Advertisement

Cyclops Shark Found

A Gulf of California fisherman brings home a baby dusky shark with only one eye.

By | October 19, 2011

A dusky shark fetus with only one eyeCOURTESY OF MARCELA BEJARANO

It’s a shark with one eye—what could be weirder? It’s not an ancient one-eyed species, however, but an animal suffering from a rare congenital condition known as cyclopia, which has been documented in a variety of species, including humans. Measuring in at 56 centimeters (22 inches) in length, the organism is actually a fetus, extracted from the womb of a pregnant dusky shark, caught by fisherman Enrique Lucero León near Cerralvo Island in the Gulf of California. Also inside the mother shark were nine normal siblings.

Upon hearing about the discovery on Facebook, biologist Felipe Galván-Magaña of the Interdisciplinary Center of Marine Sciences in Mexico and his colleagues asked León for permission to examine the specimen and confirmed its diagnosis as cyclopia. A handful of other cylcops sharks have been documented, shark biologist Jim Gelsleichter of the University of North Florida told National Geographic, but always as embryos, suggesting that fish suffering from the condition don't live long. "It's a humbling experience to realize you ain't seen it all yet."

See the full slideshow.[gallery]

Advertisement

Add a Comment

Avatar of: You

You

Processing...
Processing...

Sign In with your LabX Media Group Passport to leave a comment

Not a member? Register Now!

LabX Media Group Passport Logo

Comments

Avatar of: GordonBlows

GordonBlows

Posts: 2

October 21, 2011

It sure would have been smart for the photographer to take a closeup of one of the normal fetal shark's eyes for comparison because that one eye just doesn't look right.  But I'm no shark expert and without a normal case to compare it with I could easily be wrong.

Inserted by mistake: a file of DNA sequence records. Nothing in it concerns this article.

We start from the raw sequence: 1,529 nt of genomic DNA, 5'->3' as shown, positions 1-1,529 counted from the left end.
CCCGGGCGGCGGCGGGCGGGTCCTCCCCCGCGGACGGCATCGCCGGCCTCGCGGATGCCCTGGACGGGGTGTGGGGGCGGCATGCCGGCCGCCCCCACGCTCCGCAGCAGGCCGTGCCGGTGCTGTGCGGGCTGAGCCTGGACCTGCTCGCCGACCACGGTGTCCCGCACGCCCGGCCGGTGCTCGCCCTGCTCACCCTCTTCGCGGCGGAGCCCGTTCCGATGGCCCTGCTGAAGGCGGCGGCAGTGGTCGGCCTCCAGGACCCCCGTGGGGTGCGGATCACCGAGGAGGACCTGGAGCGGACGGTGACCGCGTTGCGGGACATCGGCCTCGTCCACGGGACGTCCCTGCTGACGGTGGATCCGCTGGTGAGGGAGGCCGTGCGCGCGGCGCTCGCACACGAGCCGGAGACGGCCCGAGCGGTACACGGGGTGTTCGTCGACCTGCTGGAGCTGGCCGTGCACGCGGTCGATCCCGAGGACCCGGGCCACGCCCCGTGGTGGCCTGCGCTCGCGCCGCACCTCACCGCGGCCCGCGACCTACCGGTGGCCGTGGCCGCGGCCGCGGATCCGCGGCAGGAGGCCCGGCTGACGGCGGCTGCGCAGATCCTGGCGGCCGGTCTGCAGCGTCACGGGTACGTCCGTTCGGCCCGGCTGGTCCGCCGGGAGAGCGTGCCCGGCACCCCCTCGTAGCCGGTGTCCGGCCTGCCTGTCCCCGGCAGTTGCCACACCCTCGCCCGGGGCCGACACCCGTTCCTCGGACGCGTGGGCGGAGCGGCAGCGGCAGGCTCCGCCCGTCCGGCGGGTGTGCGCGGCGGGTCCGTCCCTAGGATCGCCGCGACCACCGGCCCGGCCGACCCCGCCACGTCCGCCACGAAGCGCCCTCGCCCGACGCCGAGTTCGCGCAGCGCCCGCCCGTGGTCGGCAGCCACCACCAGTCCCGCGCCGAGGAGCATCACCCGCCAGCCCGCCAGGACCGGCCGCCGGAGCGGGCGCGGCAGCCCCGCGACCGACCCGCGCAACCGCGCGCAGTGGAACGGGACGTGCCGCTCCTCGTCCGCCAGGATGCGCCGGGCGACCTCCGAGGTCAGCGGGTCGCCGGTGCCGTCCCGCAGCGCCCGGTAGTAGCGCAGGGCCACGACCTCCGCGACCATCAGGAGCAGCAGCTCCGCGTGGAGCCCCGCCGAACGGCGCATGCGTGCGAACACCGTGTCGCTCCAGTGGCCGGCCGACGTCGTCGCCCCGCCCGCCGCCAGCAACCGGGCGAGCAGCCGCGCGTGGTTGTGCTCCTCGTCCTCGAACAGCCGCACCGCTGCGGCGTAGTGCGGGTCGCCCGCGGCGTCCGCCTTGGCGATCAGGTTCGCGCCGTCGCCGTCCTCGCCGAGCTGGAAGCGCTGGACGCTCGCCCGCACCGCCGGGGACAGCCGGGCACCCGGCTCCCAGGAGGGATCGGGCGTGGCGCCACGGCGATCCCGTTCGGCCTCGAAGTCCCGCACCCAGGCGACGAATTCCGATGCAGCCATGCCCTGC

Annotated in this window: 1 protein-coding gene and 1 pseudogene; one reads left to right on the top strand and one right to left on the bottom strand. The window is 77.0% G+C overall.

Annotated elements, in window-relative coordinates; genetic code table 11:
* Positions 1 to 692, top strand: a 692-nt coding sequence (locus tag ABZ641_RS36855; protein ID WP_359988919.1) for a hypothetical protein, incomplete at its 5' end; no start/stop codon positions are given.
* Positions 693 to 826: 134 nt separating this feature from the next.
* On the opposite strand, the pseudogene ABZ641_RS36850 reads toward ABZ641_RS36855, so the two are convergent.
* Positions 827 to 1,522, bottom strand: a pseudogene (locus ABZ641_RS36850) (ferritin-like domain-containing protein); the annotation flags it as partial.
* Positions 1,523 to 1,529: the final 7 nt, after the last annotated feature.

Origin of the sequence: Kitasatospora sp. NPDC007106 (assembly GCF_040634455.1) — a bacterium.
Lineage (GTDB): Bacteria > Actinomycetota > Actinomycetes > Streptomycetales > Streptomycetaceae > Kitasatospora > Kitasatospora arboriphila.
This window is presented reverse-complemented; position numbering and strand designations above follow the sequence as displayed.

Avatar of:

Posts: 0

October 21, 2011

It sure would have been smart for the photographer to take a closeup of one of the normal fetal shark's eyes for comparison because that one eye just doesn't look right.  But I'm no shark expert and without a normal case to compare it with I could easily be wrong.

Avatar of:

Posts: 0

October 21, 2011

It sure would have been smart for the photographer to take a closeup of one of the normal fetal shark's eyes for comparison because that one eye just doesn't look right.  But I'm no shark expert and without a normal case to compare it with I could easily be wrong.

Avatar of:

Posts: 0

October 24, 2011

Um, why is it that the shape of the head of this one rare speciman keeps changing between the photos, and why does it appear to be made of clay?

Avatar of:

Posts: 0

October 24, 2011

Um, why is it that the shape of the head of this one rare speciman keeps changing between the photos, and why does it appear to be made of clay?

Avatar of: Michael Holloway

Michael Holloway

Posts: 36

October 24, 2011

Um, why is it that the shape of the head of this one rare speciman keeps changing between the photos, and why does it appear to be made of clay?

Advertisement

Popular Now

  1. How Fats Influence the Microbiome
  2. Censored Professor Quits
    The Nutshell Censored Professor Quits

    Alice Dreger is resigning from the faculty of Northwestern University, claiming that the administration censored her work in a faculty journal.

  3. Mitochondria Exchange
    News Analysis Mitochondria Exchange

    A decade of research on intercellular mitochondrial transfer has answered some long-standing questions and raised new ones.

  4. Opinion: Engineering the Epigenome
Advertisement
Advertisement